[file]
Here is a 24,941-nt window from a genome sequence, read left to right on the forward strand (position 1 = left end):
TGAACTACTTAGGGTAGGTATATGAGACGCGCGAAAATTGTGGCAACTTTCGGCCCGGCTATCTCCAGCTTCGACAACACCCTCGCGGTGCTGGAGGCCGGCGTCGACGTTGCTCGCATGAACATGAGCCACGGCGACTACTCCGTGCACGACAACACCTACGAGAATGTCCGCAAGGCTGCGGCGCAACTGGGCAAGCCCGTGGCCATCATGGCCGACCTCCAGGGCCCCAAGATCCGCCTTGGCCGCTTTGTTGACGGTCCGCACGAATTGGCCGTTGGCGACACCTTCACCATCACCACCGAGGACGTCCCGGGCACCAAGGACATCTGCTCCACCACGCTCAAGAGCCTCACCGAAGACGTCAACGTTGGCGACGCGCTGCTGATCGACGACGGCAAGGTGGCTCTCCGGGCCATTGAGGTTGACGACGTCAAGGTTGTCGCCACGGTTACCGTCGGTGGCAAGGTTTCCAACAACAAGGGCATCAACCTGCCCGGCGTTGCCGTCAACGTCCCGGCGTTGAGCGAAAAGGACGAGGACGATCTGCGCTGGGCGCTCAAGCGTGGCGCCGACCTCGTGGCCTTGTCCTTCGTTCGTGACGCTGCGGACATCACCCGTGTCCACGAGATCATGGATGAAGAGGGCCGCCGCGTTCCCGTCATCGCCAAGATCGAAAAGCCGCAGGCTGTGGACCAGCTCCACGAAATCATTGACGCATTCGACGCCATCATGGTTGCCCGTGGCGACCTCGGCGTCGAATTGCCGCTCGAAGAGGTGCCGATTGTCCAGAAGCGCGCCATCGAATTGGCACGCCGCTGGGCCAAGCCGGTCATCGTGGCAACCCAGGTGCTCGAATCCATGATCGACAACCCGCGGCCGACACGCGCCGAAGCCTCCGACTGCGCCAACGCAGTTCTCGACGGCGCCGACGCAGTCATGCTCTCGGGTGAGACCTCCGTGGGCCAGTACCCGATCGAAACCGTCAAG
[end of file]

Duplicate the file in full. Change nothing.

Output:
Here is a 24,941-nt window from a genome sequence, read left to right on the forward strand (position 1 = left end):
TGAACTACTTAGGGTAGGTATATGAGACGCGCGAAAATTGTGGCAACTTTCGGCCCGGCTATCTCCAGCTTCGACAACACCCTCGCGGTGCTGGAGGCCGGCGTCGACGTTGCTCGCATGAACATGAGCCACGGCGACTACTCCGTGCACGACAACACCTACGAGAATGTCCGCAAGGCTGCGGCGCAACTGGGCAAGCCCGTGGCCATCATGGCCGACCTCCAGGGCCCCAAGATCCGCCTTGGCCGCTTTGTTGACGGTCCGCACGAATTGGCCGTTGGCGACACCTTCACCATCACCACCGAGGACGTCCCGGGCACCAAGGACATCTGCTCCACCACGCTCAAGAGCCTCACCGAAGACGTCAACGTTGGCGACGCGCTGCTGATCGACGACGGCAAGGTGGCTCTCCGGGCCATTGAGGTTGACGACGTCAAGGTTGTCGCCACGGTTACCGTCGGTGGCAAGGTTTCCAACAACAAGGGCATCAACCTGCCCGGCGTTGCCGTCAACGTCCCGGCGTTGAGCGAAAAGGACGAGGACGATCTGCGCTGGGCGCTCAAGCGTGGCGCCGACCTCGTGGCCTTGTCCTTCGTTCGTGACGCTGCGGACATCACCCGTGTCCACGAGATCATGGATGAAGAGGGCCGCCGCGTTCCCGTCATCGCCAAGATCGAAAAGCCGCAGGCTGTGGACCAGCTCCACGAAATCATTGACGCATTCGACGCCATCATGGTTGCCCGTGGCGACCTCGGCGTCGAATTGCCGCTCGAAGAGGTGCCGATTGTCCAGAAGCGCGCCATCGAATTGGCACGCCGCTGGGCCAAGCCGGTCATCGTGGCAACCCAGGTGCTCGAATCCATGATCGACAACCCGCGGCCGACACGCGCCGAAGCCTCCGACTGCGCCAACGCAGTTCTCGACGGCGCCGACGCAGTCATGCTCTCGGGTGAGACCTCCGTGGGCCAGTACCCGATCGAAACCGTCAAG